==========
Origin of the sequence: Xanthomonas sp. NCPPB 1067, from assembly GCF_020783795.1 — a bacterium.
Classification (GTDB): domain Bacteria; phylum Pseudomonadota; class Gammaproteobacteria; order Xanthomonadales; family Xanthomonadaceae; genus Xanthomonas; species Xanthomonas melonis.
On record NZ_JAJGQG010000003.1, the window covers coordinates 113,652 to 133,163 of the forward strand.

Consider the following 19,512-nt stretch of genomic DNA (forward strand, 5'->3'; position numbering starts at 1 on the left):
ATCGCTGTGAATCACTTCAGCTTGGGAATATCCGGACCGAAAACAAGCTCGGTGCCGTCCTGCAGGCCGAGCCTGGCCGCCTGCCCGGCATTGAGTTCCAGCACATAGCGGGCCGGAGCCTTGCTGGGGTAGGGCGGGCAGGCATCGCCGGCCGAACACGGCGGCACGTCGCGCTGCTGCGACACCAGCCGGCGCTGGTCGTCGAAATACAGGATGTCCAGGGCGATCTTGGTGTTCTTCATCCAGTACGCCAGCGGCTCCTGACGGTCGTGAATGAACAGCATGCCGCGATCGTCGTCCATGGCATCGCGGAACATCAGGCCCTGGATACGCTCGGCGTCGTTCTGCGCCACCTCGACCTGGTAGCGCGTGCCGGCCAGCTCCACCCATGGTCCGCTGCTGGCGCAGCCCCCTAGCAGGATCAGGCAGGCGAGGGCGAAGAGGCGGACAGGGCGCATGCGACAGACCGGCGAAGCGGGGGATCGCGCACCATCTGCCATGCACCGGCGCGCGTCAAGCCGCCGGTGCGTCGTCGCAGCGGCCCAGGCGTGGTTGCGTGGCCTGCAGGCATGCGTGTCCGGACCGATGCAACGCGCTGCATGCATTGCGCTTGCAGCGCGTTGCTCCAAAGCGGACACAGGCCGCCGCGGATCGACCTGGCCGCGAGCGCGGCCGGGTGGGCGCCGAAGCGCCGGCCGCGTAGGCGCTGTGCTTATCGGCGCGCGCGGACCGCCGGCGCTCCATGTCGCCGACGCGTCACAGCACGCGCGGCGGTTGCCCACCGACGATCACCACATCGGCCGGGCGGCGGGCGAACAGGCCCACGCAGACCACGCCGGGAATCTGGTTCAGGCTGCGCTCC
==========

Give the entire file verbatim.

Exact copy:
Origin of the sequence: Xanthomonas sp. NCPPB 1067, from assembly GCF_020783795.1 — a bacterium.
Classification (GTDB): domain Bacteria; phylum Pseudomonadota; class Gammaproteobacteria; order Xanthomonadales; family Xanthomonadaceae; genus Xanthomonas; species Xanthomonas melonis.
On record NZ_JAJGQG010000003.1, the window covers coordinates 113,652 to 133,163 of the forward strand.

Consider the following 19,512-nt stretch of genomic DNA (forward strand, 5'->3'; position numbering starts at 1 on the left):
ATCGCTGTGAATCACTTCAGCTTGGGAATATCCGGACCGAAAACAAGCTCGGTGCCGTCCTGCAGGCCGAGCCTGGCCGCCTGCCCGGCATTGAGTTCCAGCACATAGCGGGCCGGAGCCTTGCTGGGGTAGGGCGGGCAGGCATCGCCGGCCGAACACGGCGGCACGTCGCGCTGCTGCGACACCAGCCGGCGCTGGTCGTCGAAATACAGGATGTCCAGGGCGATCTTGGTGTTCTTCATCCAGTACGCCAGCGGCTCCTGACGGTCGTGAATGAACAGCATGCCGCGATCGTCGTCCATGGCATCGCGGAACATCAGGCCCTGGATACGCTCGGCGTCGTTCTGCGCCACCTCGACCTGGTAGCGCGTGCCGGCCAGCTCCACCCATGGTCCGCTGCTGGCGCAGCCCCCTAGCAGGATCAGGCAGGCGAGGGCGAAGAGGCGGACAGGGCGCATGCGACAGACCGGCGAAGCGGGGGATCGCGCACCATCTGCCATGCACCGGCGCGCGTCAAGCCGCCGGTGCGTCGTCGCAGCGGCCCAGGCGTGGTTGCGTGGCCTGCAGGCATGCGTGTCCGGACCGATGCAACGCGCTGCATGCATTGCGCTTGCAGCGCGTTGCTCCAAAGCGGACACAGGCCGCCGCGGATCGACCTGGCCGCGAGCGCGGCCGGGTGGGCGCCGAAGCGCCGGCCGCGTAGGCGCTGTGCTTATCGGCGCGCGCGGACCGCCGGCGCTCCATGTCGCCGACGCGTCACAGCACGCGCGGCGGTTGCCCACCGACGATCACCACATCGGCCGGGCGGCGGGCGAACAGGCCCACGCAGACCACGCCGGGAATCTGGTTCAGGCTGCGCTCC